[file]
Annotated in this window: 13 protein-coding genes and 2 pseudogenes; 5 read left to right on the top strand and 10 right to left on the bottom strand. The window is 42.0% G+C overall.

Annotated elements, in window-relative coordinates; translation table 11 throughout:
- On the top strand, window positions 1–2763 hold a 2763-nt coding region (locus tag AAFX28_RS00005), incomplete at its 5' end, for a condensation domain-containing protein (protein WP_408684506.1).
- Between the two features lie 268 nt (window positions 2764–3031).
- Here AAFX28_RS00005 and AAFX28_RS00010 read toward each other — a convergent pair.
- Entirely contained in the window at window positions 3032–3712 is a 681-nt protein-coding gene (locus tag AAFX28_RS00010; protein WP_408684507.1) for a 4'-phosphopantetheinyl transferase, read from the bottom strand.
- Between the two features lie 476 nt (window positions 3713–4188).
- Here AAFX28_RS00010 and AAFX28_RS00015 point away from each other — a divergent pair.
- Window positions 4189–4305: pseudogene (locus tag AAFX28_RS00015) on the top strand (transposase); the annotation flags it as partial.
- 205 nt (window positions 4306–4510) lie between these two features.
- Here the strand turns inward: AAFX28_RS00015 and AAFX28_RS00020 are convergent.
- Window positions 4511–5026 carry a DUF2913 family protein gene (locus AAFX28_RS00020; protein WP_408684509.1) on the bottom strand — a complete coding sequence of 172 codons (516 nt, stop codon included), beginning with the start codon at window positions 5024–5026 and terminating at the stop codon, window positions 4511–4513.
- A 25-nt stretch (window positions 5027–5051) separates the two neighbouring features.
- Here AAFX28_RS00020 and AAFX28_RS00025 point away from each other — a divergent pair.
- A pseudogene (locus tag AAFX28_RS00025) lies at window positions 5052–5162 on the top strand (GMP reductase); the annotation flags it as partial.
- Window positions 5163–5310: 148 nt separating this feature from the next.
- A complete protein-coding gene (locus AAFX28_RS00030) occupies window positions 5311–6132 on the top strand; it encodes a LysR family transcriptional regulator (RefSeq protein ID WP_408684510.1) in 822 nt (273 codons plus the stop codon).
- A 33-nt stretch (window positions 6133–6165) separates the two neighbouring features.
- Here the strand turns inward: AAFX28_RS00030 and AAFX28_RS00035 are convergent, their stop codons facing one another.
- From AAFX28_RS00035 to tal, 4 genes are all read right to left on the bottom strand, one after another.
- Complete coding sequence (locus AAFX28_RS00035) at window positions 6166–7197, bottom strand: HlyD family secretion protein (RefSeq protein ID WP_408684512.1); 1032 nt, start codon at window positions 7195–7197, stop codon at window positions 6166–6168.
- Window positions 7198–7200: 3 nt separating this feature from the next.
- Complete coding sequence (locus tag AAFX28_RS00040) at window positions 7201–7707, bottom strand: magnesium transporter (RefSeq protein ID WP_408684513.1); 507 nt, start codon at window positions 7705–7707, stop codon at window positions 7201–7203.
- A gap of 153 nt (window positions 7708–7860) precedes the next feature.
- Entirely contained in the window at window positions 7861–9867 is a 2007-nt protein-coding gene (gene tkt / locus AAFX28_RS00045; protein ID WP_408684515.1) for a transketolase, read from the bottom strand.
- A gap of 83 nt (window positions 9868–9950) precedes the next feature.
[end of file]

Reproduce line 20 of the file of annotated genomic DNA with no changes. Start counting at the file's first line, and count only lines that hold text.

- From AAFX28_RS00035 to tal, 4 genes are all read right to left on the bottom strand, one after another.